Book Image

C++ High Performance - Second Edition

By : Björn Andrist, Viktor Sehr
5 (2)
Book Image

C++ High Performance - Second Edition

5 (2)
By: Björn Andrist, Viktor Sehr

Overview of this book

C++ High Performance, Second Edition guides you through optimizing the performance of your C++ apps. This allows them to run faster and consume fewer resources on the device they're running on without compromising the readability of your codebase. The book begins by introducing the C++ language and some of its modern concepts in brief. Once you are familiar with the fundamentals, you will be ready to measure, identify, and eradicate bottlenecks in your C++ codebase. By following this process, you will gradually improve your style of writing code. The book then explores data structure optimization, memory management, and how it can be used efficiently concerning CPU caches. After laying the foundation, the book trains you to leverage algorithms, ranges, and containers from the standard library to achieve faster execution, write readable code, and use customized iterators. It provides hands-on examples of C++ metaprogramming, coroutines, reflection to reduce boilerplate code, proxy objects to perform optimizations under the hood, concurrent programming, and lock-free data structures. The book concludes with an overview of parallel algorithms. By the end of this book, you will have the ability to use every tool as needed to boost the efficiency of your C++ projects.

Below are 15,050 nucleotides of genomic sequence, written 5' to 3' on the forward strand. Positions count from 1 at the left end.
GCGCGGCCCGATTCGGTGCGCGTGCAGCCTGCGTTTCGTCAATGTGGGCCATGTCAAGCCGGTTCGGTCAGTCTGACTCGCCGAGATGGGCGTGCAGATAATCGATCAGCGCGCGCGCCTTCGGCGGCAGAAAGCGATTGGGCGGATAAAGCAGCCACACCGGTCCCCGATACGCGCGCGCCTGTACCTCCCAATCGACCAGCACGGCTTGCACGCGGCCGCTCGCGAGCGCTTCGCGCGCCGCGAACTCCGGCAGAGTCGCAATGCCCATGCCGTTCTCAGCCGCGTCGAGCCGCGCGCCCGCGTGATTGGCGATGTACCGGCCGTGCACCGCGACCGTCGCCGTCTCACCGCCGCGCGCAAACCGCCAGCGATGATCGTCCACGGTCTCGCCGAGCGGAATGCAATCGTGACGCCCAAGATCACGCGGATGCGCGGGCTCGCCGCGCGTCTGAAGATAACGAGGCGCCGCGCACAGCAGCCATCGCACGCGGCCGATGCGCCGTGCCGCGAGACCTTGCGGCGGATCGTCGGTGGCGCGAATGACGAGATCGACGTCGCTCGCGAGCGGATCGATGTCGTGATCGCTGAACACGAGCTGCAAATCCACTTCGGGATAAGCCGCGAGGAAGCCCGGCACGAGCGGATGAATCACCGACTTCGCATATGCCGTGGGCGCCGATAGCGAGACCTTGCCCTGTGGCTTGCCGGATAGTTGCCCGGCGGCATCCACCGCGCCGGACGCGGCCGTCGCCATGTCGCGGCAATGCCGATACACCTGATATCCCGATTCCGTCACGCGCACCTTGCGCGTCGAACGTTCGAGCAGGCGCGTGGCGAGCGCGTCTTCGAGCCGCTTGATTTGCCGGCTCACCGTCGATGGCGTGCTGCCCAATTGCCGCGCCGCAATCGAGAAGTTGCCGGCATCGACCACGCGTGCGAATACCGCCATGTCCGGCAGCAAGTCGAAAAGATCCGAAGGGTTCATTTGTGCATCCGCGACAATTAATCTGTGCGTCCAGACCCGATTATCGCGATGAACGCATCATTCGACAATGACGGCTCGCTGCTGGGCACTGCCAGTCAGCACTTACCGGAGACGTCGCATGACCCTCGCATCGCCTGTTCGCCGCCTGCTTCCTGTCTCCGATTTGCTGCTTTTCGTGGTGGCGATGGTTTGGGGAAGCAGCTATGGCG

Table of Contents (17 chapters)
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Objects in memory

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Creating and deleting objects

In this section, we will dig into the details of using new and delete. Consider the following way of using new to create an object on the free store and then deleting it using delete:

auto* user = new User{"John"};  // allocate and construct 
user->print_name();             // use object 
delete user;                    // destruct and deallocate 

I don't recommend that you call new and delete explicitly in this manner, but let's ignore that for now. Let's get to the point; as the comments suggest, new actually does two things, namely:

  • Allocates memory to hold a new object of the User type
  • Constructs a new User object in the allocated memory space by calling the constructor...